When you visit their production plant, tucked away in an isolated industrial area of Tumwater, something you notice immediately is that their janitorial staff is always roving around cleaning, and they’re cleaning absolutely everything. In the growing facility, I actually saw a guy scrubbing the top of one of the I-beams that supported the building, a surface that’s not really even visible. When you walk through the actual growing facility as a guest, you’re asked to put on a single-use jumpsuit to avoid spreading pests or other contaminants. Employees have their coveralls washed and sanitized daily, and change into them on-site. Everyone passes through air exchangers, to help dislodge anything that could still be clinging to them.
This works well for them, as one of their preventative measures is not even a chemical. It’s just predatory mites, about the most “all-natural” pest control solution you can find. To prevent cross-contamination, the grow side of the site is arranged into a series of cells, which all sit around a central atrium. Behind each roll-up door is 256 plants of the same strain, and workers prepare nutrient mixes and potting soil in the atrium area.
“It’s factory work,” NWCS’ head grower, Jon Albitre, told me, as we passed by employees packing soil into new pots and cleaning floors. Going over to the processing side of things, where employees work on a 24/7 schedule to get deliveries out the door, that’s even more evident. The main factory floor is dedicated to packaging and is dotted with a number of machines that help automate the process. Their extraction lab, where they make the ultra-pure cannabis distillate that goes into their edibles, takes up a series of rooms on the south wall of the facility, while their kitchens are in the north wing of rooms.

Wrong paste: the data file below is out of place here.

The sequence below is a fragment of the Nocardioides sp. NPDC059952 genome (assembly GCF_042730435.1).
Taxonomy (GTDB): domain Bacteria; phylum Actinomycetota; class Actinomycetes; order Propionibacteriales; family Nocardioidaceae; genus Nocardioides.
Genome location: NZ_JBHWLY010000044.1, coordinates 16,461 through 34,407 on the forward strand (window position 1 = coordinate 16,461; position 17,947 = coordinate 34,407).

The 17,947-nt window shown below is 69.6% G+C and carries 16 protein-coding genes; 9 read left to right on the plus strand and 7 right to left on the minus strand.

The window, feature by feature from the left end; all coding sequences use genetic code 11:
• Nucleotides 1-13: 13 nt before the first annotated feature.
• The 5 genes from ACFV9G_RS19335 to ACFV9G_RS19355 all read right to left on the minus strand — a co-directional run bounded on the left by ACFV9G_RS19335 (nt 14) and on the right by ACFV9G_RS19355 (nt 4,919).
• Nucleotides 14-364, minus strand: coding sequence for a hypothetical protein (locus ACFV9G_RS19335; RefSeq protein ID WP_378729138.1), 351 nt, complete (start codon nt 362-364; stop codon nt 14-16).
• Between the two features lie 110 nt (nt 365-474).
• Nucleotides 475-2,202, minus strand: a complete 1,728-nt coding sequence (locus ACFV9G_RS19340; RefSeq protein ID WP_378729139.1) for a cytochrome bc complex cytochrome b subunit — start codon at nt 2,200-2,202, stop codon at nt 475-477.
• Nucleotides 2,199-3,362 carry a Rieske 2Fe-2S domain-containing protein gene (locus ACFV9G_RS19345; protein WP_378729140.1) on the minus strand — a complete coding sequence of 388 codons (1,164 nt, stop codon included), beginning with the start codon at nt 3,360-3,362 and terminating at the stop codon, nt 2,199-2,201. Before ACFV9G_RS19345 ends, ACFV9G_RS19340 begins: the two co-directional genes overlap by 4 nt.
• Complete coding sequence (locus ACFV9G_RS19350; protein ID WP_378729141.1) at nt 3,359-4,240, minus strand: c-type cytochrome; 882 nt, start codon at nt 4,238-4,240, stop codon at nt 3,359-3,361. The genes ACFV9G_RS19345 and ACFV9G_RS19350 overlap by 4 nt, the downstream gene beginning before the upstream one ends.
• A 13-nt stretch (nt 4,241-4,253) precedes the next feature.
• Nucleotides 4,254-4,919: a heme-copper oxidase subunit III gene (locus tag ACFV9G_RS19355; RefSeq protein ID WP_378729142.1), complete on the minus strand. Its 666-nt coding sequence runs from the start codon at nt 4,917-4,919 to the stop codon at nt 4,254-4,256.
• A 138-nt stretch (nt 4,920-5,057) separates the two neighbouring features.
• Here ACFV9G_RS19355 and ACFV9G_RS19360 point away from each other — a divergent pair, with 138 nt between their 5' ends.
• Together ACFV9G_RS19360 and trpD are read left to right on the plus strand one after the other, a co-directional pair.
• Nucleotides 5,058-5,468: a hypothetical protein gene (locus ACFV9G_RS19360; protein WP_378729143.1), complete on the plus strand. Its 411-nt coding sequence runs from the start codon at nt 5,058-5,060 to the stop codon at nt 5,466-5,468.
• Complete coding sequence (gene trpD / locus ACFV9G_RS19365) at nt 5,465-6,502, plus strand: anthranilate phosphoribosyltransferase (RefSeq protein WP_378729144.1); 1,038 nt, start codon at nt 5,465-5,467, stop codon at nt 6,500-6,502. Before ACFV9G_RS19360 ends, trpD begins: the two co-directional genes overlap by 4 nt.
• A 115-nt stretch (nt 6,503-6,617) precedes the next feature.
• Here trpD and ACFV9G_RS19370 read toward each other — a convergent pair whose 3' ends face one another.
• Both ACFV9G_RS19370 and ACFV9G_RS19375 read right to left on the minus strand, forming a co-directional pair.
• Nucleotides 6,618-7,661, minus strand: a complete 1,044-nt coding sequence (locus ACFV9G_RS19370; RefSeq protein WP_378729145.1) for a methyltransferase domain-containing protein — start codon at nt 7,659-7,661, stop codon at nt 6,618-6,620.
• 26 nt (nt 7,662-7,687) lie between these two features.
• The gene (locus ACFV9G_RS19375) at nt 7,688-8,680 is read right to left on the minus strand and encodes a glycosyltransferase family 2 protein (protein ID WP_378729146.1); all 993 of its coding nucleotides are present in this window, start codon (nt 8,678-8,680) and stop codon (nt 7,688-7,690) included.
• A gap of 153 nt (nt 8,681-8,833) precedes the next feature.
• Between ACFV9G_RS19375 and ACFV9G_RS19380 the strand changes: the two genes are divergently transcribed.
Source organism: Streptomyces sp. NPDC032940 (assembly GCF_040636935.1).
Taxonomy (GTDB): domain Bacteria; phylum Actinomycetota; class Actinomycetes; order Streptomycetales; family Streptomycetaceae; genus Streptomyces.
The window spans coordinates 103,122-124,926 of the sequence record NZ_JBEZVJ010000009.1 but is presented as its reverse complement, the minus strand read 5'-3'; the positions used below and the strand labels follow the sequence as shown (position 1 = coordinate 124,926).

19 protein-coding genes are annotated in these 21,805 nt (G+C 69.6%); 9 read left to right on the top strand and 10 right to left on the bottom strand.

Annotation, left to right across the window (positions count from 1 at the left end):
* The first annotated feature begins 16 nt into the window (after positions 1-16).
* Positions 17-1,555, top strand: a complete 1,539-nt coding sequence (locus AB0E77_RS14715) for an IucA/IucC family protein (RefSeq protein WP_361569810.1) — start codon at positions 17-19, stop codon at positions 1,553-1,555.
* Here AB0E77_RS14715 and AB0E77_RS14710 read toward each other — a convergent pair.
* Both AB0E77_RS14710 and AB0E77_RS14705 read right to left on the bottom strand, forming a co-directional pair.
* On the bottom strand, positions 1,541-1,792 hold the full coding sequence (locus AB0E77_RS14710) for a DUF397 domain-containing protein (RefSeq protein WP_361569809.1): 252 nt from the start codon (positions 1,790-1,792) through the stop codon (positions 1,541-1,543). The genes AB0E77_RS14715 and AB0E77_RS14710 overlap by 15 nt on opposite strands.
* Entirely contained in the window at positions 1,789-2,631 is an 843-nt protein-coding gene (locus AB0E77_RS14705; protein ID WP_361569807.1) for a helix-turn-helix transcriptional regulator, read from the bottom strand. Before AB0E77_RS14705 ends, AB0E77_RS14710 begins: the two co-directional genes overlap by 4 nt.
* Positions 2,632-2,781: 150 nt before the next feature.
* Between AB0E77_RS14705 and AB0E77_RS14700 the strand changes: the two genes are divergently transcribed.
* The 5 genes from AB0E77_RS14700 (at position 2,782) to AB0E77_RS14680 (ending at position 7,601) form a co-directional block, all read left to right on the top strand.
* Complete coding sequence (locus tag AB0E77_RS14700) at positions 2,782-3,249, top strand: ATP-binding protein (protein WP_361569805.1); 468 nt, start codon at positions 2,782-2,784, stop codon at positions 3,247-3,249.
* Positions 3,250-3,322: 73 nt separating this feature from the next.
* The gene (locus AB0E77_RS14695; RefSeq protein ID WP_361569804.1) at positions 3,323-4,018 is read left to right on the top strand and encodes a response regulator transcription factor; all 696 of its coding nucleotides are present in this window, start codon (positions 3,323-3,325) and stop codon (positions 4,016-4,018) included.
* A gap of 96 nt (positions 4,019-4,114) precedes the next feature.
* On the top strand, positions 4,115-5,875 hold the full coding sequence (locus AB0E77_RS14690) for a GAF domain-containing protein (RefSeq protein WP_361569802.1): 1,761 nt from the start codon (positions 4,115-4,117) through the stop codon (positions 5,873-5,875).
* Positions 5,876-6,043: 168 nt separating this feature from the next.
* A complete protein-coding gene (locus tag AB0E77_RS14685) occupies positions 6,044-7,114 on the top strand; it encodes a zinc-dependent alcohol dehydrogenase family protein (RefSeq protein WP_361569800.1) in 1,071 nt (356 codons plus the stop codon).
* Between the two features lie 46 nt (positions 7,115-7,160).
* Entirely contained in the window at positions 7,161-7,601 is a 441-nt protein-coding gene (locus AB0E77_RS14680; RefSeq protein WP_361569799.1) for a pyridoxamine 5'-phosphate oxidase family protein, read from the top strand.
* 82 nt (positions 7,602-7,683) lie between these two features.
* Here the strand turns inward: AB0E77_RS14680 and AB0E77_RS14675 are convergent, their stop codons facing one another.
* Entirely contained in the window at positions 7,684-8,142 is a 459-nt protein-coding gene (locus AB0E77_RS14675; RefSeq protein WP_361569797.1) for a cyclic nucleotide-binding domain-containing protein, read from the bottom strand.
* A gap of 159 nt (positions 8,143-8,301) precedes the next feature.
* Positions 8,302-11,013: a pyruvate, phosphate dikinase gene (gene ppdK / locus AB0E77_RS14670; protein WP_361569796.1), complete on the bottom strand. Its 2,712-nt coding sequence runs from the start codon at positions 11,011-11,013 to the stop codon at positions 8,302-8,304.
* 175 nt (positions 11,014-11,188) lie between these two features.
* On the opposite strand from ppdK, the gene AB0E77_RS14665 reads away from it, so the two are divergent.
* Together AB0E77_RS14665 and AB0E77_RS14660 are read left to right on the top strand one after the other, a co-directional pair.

This is not to say they don’t have fun. It’s still a cannabis company after all, as the Bob Ross videos running constantly on the lab’s computer will remind you. And I seriously doubt the Frito Lay plant that was here before them was playing much Future on the packing floor. Or putting up posters of Mona Lisa smoking a fatty, for that matter. But despite those little nods to stoner culture, it’s pretty much a standard factory. But factories, when they’re run well, are actually a pretty good way to grow weed.
None of this is to say that the people lovingly tending to their small, artisanal grow are growing bad pot. Probably quite the opposite. Those people are probably growing stuff so good it could make a rock cry, but they’re not growing a lot of it. NWCS is, and they’re doing it in a way that provides clean, reliable cannabis to the entire Washington State cannabis market. It’s easy to be mad at them for being big, but it’s hard to be mad at that.